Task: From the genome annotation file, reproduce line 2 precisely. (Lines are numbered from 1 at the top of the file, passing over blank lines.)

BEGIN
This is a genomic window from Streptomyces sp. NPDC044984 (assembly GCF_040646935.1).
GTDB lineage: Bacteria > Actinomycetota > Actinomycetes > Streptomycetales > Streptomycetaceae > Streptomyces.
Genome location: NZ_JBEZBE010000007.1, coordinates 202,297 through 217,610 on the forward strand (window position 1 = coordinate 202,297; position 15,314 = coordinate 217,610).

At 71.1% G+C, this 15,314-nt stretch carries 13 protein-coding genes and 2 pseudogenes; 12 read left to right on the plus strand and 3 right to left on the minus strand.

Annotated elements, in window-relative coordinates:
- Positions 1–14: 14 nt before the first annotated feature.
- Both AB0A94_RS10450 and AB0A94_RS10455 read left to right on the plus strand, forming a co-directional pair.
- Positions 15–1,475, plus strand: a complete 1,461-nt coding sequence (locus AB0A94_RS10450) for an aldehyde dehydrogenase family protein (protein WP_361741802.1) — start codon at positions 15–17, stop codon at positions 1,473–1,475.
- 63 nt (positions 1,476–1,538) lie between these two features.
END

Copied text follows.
GTDB lineage: Bacteria > Actinomycetota > Actinomycetes > Streptomycetales > Streptomycetaceae > Streptomyces.